2

Example:

How download multiple files with cURL?

The person is unsure how to store results from several different URLs in different files. The manual page describes how to do exactly that.

In the past I have answered several questions by copy pasting from a man page and maybe providing additional examples.

Is that sort of answer something the general community wants to see? How about questions like that?

If I were to vote to close such questions, which reason should be given?

5
  • 8
    In 99% of cases, there's a solid duplicate that exists for the given question.
    – zcoop98
    Nov 1, 2021 at 22:28
  • 5
    To be clear, there is nothing, whatsoever, wrong with answers that are (*properly linked & attributed) regurgitations of documentation tailored to an OP's use case; Stack Overflow exists to be a repository of knowledge, documentation is definitely useful knowledge. But 99 times out of 100, a question like that isn't the first, and there's a (hopefully good) duplicate for it somewhere.
    – zcoop98
    Nov 1, 2021 at 22:30
  • 2
    Note that, there is positively something wrong, unlike @zcoop98's assertion, with copying and pasting from a man page without attribution. Yes, provide examples tailored to the OP's specific use case. Yes, search for a duplicate first before answering. But please don't plagiarize other people's works by copying them verbatim without mentioning the source. Nov 1, 2021 at 22:33
  • @HereticMonkey Okay, yes– I just kind of assumed providing attribution was a given. I edited in a fix of wording though just to address your point.
    – zcoop98
    Nov 1, 2021 at 22:33
  • 2
    @zcoop98 I'm always going to speak up when people give hyperbolic quotations like "nothing, whatsoever wrong". There are things wrong with regurgitations of documentation; plagiarism is just one of them. Another is when there is an error in the documentation, and users spread that far and wide before the original publishers get the chance to amend it. That's another reason to provide attribution of course, and a reason for people to check the attributed source before swallowing what's given. It was a problem with Stack Overflow Documentation as well, before it got kicked out. Nov 1, 2021 at 22:40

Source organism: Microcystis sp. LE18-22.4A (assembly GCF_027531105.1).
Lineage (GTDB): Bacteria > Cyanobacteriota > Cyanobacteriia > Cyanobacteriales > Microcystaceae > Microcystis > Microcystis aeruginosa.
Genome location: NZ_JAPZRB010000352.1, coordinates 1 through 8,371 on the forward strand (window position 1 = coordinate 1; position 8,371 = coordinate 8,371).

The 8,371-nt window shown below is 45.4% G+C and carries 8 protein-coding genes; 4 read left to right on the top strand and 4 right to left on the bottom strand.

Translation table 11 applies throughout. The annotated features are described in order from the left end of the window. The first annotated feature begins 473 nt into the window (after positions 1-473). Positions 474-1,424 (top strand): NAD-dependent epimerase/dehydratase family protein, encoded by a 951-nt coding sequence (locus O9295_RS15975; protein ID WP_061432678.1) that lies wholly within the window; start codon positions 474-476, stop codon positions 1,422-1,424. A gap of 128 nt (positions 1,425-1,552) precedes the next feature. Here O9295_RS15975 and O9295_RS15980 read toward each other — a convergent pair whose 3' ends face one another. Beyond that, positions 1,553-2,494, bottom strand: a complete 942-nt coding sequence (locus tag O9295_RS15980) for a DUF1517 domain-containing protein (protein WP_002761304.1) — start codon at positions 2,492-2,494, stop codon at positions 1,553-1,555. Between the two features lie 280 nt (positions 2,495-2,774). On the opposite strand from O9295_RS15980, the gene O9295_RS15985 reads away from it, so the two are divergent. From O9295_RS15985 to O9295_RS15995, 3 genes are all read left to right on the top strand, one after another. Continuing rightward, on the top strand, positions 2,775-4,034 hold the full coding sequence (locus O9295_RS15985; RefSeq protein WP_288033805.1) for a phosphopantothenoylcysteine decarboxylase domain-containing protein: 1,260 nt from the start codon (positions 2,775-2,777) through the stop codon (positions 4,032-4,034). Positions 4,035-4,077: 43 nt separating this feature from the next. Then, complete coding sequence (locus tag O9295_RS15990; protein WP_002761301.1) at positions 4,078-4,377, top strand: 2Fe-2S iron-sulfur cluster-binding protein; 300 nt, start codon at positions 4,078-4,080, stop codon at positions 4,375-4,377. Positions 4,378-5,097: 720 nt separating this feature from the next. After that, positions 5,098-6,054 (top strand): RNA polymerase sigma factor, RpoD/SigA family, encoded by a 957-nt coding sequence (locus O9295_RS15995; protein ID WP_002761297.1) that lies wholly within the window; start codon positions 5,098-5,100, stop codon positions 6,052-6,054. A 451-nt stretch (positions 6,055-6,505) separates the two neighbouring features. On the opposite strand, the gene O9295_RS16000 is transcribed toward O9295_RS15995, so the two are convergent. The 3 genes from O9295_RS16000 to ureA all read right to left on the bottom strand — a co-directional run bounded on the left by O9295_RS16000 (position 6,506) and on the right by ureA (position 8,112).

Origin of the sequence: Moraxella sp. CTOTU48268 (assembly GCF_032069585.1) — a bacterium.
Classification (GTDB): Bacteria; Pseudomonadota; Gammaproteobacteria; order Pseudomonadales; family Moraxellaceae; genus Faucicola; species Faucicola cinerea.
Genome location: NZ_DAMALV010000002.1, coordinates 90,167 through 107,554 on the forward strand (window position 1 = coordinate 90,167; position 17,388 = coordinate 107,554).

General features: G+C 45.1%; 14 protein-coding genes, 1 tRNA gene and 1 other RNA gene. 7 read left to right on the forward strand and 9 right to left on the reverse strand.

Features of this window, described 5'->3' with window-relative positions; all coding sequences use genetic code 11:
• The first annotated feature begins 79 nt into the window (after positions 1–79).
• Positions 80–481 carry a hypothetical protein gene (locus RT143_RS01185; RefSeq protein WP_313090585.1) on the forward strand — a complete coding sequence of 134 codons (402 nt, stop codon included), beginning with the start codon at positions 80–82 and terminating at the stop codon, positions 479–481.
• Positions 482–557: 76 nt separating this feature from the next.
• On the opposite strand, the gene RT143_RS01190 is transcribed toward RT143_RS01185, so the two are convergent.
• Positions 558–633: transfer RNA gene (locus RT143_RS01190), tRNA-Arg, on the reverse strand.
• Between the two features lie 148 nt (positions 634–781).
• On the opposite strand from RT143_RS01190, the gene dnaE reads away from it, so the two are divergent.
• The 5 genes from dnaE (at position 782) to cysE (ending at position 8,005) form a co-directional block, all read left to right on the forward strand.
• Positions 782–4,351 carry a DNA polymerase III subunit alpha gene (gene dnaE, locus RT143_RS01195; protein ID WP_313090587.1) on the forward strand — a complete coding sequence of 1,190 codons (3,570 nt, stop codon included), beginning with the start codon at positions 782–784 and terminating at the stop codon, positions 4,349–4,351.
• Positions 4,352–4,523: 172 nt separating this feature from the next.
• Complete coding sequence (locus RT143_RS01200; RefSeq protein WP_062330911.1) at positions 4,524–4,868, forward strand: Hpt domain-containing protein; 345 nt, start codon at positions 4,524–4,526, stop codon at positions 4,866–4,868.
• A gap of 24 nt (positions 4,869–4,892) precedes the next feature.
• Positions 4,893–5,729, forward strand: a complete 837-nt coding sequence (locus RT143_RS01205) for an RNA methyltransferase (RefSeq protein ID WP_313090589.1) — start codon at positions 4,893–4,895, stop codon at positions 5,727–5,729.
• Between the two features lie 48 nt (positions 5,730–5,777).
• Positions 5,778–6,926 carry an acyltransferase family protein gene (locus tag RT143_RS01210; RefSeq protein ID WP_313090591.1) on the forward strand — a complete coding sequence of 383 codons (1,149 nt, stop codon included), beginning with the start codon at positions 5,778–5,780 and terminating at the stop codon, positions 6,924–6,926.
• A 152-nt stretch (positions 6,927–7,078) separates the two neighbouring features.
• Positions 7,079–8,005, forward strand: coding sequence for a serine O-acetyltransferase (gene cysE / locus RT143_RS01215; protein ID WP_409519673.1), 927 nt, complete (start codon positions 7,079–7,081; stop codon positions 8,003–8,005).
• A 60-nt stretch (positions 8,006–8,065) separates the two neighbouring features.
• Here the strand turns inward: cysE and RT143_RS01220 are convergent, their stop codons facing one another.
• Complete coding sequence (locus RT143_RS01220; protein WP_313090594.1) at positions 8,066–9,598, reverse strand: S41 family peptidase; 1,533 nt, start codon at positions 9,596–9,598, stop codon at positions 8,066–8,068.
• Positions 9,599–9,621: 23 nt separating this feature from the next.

1 Answer 1

-4
  1. Trivial questions will more likely than not have duplicates.
  2. Plagiarism is bad, m'kay - but it's cool to answer so long as you say "this is from the man page"
  3. Duplicating wrong docs is bad, m'kay

To be honest I don't think authors of man pages are super worried about proper attribution. They'll be happy if the questions are answered in any way (including copy-pasting manuals without attribution) instead of ending up on their mailing list - or at least that's what I think. In other cases the docs are ancient and the author is not even indicated.

I think it's up to you if you want to score a "quick 15 rep" by answering a duplicate, or vote to close as a duplicate and instead look for more interesting questions.

3
  • 2
    What is "m'kay"? And what does plagiarism have to do with the question, which is not about attribution? (which goes without saying)
    – desertnaut
    Nov 1, 2021 at 23:44
  • It's a reference to a popular animated show - south park. When you state something obvious, it doesn't hurt to follow that up by m'kay. About plagiarism - I would ask the people providing comments about plagiarism the same question. Nov 1, 2021 at 23:51
  • 1
    m'kay - "Nasalized variant of "okay". Perhaps made popular by frequent appearance in the cartoon South Park as Mr Mackey's catchphrase; earlier, apparently only in linguistic transcriptions of speech. ... Interjection (informal) Okay; an expression of acknowledgment or affirmation, now sometimes used in an ironic or condescending sense." Nov 2, 2021 at 23:17

You must log in to answer this question.

Not the answer you're looking for? Browse other questions tagged .